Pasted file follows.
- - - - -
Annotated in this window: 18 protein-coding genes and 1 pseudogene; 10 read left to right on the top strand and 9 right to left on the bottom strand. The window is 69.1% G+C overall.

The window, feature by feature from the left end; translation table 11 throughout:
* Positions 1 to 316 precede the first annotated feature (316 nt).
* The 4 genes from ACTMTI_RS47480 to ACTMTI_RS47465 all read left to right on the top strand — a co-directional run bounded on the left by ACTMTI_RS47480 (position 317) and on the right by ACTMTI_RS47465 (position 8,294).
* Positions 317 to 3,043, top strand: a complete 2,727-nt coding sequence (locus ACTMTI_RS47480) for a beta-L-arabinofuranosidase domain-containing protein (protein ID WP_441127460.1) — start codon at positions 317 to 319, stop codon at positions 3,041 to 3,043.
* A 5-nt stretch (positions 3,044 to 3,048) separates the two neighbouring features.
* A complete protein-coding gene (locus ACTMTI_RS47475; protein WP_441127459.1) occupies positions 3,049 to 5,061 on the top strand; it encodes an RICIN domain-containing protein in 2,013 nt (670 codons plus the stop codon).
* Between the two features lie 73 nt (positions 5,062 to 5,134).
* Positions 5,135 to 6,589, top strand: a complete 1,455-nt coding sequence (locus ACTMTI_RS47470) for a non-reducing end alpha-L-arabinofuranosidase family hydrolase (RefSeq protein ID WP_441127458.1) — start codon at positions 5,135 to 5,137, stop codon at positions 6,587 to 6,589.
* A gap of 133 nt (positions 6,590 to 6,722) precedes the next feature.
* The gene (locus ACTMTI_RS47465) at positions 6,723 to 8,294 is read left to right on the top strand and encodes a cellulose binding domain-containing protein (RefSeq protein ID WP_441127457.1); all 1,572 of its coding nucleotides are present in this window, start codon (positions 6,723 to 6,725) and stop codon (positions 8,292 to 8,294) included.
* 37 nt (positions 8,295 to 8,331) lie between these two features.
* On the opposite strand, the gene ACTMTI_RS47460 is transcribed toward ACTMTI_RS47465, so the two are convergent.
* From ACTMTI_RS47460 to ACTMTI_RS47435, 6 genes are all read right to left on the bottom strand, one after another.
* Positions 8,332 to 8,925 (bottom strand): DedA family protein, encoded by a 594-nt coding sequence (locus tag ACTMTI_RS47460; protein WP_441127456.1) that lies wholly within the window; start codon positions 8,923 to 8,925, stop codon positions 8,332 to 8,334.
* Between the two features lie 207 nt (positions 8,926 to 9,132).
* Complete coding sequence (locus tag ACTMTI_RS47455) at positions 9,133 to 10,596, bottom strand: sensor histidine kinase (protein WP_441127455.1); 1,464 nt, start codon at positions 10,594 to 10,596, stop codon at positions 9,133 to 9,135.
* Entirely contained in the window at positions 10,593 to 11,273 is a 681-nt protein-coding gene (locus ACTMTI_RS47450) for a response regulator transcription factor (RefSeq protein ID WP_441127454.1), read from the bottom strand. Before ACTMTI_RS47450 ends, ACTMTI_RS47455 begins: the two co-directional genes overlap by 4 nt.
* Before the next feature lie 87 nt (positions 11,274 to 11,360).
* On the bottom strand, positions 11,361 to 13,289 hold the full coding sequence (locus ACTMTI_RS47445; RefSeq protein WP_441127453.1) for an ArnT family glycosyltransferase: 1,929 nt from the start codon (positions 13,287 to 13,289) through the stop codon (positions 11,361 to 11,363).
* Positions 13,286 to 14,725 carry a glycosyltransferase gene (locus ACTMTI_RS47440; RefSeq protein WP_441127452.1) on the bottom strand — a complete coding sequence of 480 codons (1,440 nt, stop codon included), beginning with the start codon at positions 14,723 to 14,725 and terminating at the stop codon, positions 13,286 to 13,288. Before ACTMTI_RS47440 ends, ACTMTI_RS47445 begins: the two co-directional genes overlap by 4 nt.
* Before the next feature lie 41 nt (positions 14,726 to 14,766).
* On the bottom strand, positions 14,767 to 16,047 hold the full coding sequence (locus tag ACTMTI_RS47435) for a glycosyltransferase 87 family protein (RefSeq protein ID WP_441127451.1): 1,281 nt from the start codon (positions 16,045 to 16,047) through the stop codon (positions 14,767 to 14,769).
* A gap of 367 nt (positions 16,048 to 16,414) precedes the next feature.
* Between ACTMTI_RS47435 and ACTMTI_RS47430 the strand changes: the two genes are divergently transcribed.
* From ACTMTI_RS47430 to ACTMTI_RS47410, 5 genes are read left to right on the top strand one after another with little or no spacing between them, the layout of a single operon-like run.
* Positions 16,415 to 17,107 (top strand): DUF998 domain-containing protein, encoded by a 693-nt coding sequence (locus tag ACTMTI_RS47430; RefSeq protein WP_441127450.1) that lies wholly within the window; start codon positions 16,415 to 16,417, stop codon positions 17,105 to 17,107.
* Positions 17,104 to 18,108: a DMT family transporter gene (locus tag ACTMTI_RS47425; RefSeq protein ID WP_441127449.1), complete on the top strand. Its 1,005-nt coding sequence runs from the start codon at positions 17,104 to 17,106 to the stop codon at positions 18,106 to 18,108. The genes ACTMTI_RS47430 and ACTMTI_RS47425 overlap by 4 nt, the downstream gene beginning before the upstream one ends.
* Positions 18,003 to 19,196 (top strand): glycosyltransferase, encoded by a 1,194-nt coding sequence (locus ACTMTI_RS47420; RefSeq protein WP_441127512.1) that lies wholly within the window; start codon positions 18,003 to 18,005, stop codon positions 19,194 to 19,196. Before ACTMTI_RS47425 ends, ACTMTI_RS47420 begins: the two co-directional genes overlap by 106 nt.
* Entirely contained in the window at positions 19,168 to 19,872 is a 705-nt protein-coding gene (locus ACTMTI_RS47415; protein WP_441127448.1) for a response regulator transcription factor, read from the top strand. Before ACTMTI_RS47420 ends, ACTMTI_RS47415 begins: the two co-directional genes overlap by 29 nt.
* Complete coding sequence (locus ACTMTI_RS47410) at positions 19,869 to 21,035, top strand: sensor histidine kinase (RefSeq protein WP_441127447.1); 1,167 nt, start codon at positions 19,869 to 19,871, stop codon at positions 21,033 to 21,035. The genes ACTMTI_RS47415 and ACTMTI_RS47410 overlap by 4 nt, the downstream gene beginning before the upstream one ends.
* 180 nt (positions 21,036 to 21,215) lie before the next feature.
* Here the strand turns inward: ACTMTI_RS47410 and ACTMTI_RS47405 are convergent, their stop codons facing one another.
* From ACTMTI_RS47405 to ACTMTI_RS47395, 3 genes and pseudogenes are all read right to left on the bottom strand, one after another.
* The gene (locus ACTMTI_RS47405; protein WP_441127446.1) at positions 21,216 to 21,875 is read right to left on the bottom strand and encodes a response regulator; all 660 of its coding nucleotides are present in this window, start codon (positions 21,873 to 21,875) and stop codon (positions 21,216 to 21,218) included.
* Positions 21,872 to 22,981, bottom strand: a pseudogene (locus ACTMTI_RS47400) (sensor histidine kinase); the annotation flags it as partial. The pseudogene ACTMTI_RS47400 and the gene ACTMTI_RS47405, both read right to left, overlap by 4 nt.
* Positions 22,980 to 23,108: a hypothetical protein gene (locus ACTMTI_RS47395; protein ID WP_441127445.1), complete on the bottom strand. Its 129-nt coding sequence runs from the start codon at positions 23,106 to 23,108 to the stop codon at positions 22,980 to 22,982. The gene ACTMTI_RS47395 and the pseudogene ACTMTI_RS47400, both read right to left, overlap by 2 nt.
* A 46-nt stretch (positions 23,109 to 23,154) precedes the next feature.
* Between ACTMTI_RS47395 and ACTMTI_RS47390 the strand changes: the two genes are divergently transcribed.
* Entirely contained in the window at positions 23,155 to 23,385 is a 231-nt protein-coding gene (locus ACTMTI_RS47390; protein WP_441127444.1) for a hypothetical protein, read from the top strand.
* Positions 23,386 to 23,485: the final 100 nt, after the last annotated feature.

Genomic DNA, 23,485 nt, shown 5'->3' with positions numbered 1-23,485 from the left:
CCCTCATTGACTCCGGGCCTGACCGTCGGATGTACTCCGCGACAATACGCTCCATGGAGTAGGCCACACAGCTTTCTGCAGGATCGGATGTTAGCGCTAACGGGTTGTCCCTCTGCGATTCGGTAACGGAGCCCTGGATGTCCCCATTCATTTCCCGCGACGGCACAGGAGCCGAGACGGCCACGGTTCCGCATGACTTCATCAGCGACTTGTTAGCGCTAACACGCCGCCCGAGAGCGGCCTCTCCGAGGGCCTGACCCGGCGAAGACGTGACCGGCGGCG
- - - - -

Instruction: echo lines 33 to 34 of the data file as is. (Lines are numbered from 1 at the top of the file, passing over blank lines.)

* Here the strand turns inward: ACTMTI_RS47410 and ACTMTI_RS47405 are convergent, their stop codons facing one another.
* From ACTMTI_RS47405 to ACTMTI_RS47395, 3 genes and pseudogenes are all read right to left on the bottom strand, one after another.